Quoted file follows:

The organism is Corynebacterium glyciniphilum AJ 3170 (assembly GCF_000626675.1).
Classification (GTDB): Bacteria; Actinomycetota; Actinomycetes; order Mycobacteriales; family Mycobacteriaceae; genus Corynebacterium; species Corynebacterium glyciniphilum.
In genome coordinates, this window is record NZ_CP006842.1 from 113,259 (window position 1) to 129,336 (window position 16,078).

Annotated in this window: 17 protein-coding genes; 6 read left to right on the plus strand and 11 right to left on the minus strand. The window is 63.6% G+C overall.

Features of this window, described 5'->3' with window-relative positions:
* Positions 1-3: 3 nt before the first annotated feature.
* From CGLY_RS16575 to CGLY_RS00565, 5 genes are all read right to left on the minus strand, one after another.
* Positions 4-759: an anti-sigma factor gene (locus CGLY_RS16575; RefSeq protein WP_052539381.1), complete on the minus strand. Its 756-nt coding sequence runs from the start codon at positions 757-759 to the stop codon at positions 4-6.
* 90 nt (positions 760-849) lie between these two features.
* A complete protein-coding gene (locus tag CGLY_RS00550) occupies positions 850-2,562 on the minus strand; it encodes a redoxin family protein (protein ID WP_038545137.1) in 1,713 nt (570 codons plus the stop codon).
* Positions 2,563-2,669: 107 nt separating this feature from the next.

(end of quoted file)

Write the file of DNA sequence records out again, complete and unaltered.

The organism is Corynebacterium glyciniphilum AJ 3170 (assembly GCF_000626675.1).
Classification (GTDB): Bacteria; Actinomycetota; Actinomycetes; order Mycobacteriales; family Mycobacteriaceae; genus Corynebacterium; species Corynebacterium glyciniphilum.
In genome coordinates, this window is record NZ_CP006842.1 from 113,259 (window position 1) to 129,336 (window position 16,078).

Annotated in this window: 17 protein-coding genes; 6 read left to right on the plus strand and 11 right to left on the minus strand. The window is 63.6% G+C overall.

Features of this window, described 5'->3' with window-relative positions:
* Positions 1-3: 3 nt before the first annotated feature.
* From CGLY_RS16575 to CGLY_RS00565, 5 genes are all read right to left on the minus strand, one after another.
* Positions 4-759: an anti-sigma factor gene (locus CGLY_RS16575; RefSeq protein WP_052539381.1), complete on the minus strand. Its 756-nt coding sequence runs from the start codon at positions 757-759 to the stop codon at positions 4-6.
* 90 nt (positions 760-849) lie between these two features.
* A complete protein-coding gene (locus tag CGLY_RS00550) occupies positions 850-2,562 on the minus strand; it encodes a redoxin family protein (protein ID WP_038545137.1) in 1,713 nt (570 codons plus the stop codon).
* Positions 2,563-2,669: 107 nt separating this feature from the next.